Today’s “co-workers” are oftentimes a lot different than the ones we’re used to! (Photo from Sarah Cincotta)
For many of us around the globe, “working from home” isn’t just an option anymore – it’s a necessity (and, owing to the global pandemic, often a responsibility).
For those of us with families around the house, the transition to a full-time work from home schedule can be a tricky one. Trying to balance the responsibilities of your job along with the constant presence of family members – children, spouses, parents, grandparents, and others – is a constant and often exhausting process. So, how can you balance the demands of a profession with family time while working from home?
For answers, we went straight to some experts. We’ve asked some of our Aperian Global workers experienced in the work-from-home process for their best tips to help. Here’s what they had to say:
Joyce Lee, GlobeSmart Engagement Manager: My first recommendation? Plan your day strategically, so you have some time to feed your children and set aside some small playtime with them. Develop a reward system to encourage them to spend time on meaningful, yet non-disruptive activities (reading, LEGO bricks or toys, games) and taking care of pets during work time. Those rewards could be free time for iPads, TVs, or video games, or even a small amount of gift cards.
Vikki Olesen, Senior Global Account Manager – My kids (they’re 12, 14, and 17), along with their homework from school, have been doing projects around the house – like cleaning out their closets – to help us out. My daughter and I also made a TikTok video yesterday! It was only about 15 minutes, so it wasn’t too time-consuming – but she snapped it to her friends, and one girl made it her story for the day.
Add in small breaks to jump on the trampoline for ten minutes, walk the dog together, or do something engaging. Carve out small nuggets of time here and there, where you can get some work done and still deliver a little time. I am also going to have them take turns planning and making dinner!
Lone Engel, Senior Program Manager – I have a 9 and an 11-year-old – and I want to start using red, yellow, and green lights for “When you can interrupt!” Also, I am going to institute more structure to the way – identifying when it’s lunch, when it’s time for a mid-morning break, and when the day is over.
Mike Greto, Managing Director, Global Client Strategy: Don’t be afraid to introduce your kids to colleagues and clients on the webcam. I had a call earlier this week with a person working from home, and his kid was basically in his lap, playing w the headset, etc. We rolled with it! In the end, it built real connection and authenticity. No one wants to be that guy from the BBC!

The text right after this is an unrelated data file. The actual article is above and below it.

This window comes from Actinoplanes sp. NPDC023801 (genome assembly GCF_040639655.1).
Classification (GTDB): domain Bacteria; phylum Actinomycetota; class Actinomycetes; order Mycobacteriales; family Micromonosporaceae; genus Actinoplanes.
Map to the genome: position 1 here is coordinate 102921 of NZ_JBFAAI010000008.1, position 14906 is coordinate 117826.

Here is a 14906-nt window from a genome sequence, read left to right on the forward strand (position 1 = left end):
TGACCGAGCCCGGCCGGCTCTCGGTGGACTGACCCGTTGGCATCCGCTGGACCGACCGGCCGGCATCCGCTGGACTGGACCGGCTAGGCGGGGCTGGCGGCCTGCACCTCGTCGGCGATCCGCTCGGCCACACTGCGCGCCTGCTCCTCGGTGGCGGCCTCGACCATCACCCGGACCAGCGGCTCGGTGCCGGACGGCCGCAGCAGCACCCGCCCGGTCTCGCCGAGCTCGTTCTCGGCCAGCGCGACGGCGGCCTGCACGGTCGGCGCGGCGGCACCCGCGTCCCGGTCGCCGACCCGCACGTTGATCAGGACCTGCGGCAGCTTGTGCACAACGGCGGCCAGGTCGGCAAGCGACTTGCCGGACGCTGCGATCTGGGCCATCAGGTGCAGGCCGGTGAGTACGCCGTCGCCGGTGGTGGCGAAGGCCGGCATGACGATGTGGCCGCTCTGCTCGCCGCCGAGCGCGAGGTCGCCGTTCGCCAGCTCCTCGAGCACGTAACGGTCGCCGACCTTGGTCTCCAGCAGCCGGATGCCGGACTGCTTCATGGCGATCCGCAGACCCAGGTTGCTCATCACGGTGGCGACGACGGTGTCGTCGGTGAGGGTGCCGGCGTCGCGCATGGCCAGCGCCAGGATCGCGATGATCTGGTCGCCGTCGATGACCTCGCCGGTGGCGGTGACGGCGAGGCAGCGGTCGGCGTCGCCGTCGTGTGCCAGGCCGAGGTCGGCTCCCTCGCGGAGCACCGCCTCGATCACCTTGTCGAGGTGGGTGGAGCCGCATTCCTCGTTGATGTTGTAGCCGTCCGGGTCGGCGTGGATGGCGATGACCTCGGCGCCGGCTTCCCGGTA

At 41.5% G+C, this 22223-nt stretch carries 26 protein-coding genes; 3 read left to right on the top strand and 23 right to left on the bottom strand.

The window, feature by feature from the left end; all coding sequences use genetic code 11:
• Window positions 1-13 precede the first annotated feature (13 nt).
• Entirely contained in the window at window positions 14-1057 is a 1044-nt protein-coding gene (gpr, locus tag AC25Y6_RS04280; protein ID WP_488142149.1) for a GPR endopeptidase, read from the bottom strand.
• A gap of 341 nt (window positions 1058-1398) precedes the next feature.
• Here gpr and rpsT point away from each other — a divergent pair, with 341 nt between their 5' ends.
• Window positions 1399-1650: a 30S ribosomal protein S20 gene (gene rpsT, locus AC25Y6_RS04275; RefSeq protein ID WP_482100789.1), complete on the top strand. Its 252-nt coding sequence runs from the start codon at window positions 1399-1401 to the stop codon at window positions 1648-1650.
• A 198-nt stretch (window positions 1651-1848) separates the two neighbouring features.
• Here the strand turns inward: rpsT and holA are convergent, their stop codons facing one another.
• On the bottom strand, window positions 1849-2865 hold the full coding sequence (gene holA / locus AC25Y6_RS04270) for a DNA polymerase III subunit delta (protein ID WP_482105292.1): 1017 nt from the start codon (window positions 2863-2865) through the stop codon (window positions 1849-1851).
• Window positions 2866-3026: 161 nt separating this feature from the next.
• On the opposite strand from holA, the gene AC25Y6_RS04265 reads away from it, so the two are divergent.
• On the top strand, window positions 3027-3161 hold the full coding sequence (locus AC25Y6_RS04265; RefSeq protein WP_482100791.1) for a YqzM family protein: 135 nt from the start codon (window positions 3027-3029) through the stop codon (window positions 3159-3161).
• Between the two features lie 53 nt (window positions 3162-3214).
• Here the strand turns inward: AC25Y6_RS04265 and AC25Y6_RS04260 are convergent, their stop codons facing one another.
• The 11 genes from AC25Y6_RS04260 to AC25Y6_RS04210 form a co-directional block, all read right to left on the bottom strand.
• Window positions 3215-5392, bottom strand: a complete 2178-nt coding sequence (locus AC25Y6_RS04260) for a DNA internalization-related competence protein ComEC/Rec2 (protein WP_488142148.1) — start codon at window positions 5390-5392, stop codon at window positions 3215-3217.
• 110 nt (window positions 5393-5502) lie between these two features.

Nicole Ury, Product Marketing Manager – If you’re able to take shifts and trade with your spouse, go into a private working space when it’s your turn. When you trade, spend time with your children in your play space. Try to keep your status updated when your shift is off or on so colleagues know when they can reach you.
Freeda Fernandes, APAC Sales – I’ve had to use different strategies as my daughter has grown over the years. Now that she is 5, it is a lot easier when I explain to her how important it is that I am not distracted. As long as she knows and understands the “why” behind my behavior, she seems to support me fully!
Michael Nadeau, Marketing Content Writer – I’m going to approach this a little differently, as I don’t have any kids, cats, dogs, hedgehogs, aardvarks, unicorns, dragons, or Kraken hanging around my virtual workspace. However, I do have a roommate, in a spacious (but still too small) Boston apartment.
Strangely, a lot of the advice still applies! Let them know you’d like to focus on work during these hours – but say when you’ll be taking a break so you can converse and be a little bit social. Take some time out of the day if your schedules allow you to sit down and watch some TV (we watched the first episode of The Plot Against America this morning, for example). Stake a claim for your working space and make very clear its YOURS.
Oh, and as for other advice? I’ve been freelancing/working from home for years. Here’s what I’ve learned:
Sarah Cincotta, Director, Global Marketing: My 6-year-old is typically pretty good at entertaining herself if she’s at home, and I’m working, but the last few days have been challenging, with her growing bored of her current toys and solo activities.
Together, we’ve come across two different strategies to help her stay entertained, and allow for longer periods for me to get work done:
We know how difficult balancing life and work can be during these strange days – so hopefully these suggestions can help make the days go by a little bit easier!